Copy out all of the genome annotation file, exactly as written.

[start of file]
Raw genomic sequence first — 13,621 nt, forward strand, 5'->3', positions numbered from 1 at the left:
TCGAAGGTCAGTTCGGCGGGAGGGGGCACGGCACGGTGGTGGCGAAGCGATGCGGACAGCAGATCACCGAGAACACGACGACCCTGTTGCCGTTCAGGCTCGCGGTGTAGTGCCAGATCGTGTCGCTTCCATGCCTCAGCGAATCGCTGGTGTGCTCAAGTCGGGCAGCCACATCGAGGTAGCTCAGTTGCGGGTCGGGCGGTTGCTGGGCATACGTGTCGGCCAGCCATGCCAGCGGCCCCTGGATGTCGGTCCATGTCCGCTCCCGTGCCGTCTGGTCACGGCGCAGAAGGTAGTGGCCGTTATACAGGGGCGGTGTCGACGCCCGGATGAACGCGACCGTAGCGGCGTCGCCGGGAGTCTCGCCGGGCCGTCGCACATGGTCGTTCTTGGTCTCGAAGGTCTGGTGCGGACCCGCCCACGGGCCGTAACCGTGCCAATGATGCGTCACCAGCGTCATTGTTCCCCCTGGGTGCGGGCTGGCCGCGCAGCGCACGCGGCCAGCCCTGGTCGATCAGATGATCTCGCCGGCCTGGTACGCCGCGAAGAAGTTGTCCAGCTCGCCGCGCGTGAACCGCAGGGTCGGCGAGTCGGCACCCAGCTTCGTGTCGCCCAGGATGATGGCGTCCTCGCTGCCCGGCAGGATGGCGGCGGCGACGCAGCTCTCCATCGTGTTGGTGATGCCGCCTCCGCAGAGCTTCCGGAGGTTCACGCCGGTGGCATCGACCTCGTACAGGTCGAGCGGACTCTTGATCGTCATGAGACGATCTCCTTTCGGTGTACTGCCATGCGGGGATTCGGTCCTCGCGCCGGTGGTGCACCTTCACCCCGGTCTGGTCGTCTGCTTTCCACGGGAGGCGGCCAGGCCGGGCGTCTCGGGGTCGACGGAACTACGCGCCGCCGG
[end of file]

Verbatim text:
Raw genomic sequence first — 13,621 nt, forward strand, 5'->3', positions numbered from 1 at the left:
TCGAAGGTCAGTTCGGCGGGAGGGGGCACGGCACGGTGGTGGCGAAGCGATGCGGACAGCAGATCACCGAGAACACGACGACCCTGTTGCCGTTCAGGCTCGCGGTGTAGTGCCAGATCGTGTCGCTTCCATGCCTCAGCGAATCGCTGGTGTGCTCAAGTCGGGCAGCCACATCGAGGTAGCTCAGTTGCGGGTCGGGCGGTTGCTGGGCATACGTGTCGGCCAGCCATGCCAGCGGCCCCTGGATGTCGGTCCATGTCCGCTCCCGTGCCGTCTGGTCACGGCGCAGAAGGTAGTGGCCGTTATACAGGGGCGGTGTCGACGCCCGGATGAACGCGACCGTAGCGGCGTCGCCGGGAGTCTCGCCGGGCCGTCGCACATGGTCGTTCTTGGTCTCGAAGGTCTGGTGCGGACCCGCCCACGGGCCGTAACCGTGCCAATGATGCGTCACCAGCGTCATTGTTCCCCCTGGGTGCGGGCTGGCCGCGCAGCGCACGCGGCCAGCCCTGGTCGATCAGATGATCTCGCCGGCCTGGTACGCCGCGAAGAAGTTGTCCAGCTCGCCGCGCGTGAACCGCAGGGTCGGCGAGTCGGCACCCAGCTTCGTGTCGCCCAGGATGATGGCGTCCTCGCTGCCCGGCAGGATGGCGGCGGCGACGCAGCTCTCCATCGTGTTGGTGATGCCGCCTCCGCAGAGCTTCCGGAGGTTCACGCCGGTGGCATCGACCTCGTACAGGTCGAGCGGACTCTTGATCGTCATGAGACGATCTCCTTTCGGTGTACTGCCATGCGGGGATTCGGTCCTCGCGCCGGTGGTGCACCTTCACCCCGGTCTGGTCGTCTGCTTTCCACGGGAGGCGGCCAGGCCGGGCGTCTCGGGGTCGACGGAACTACGCGCCGCCGG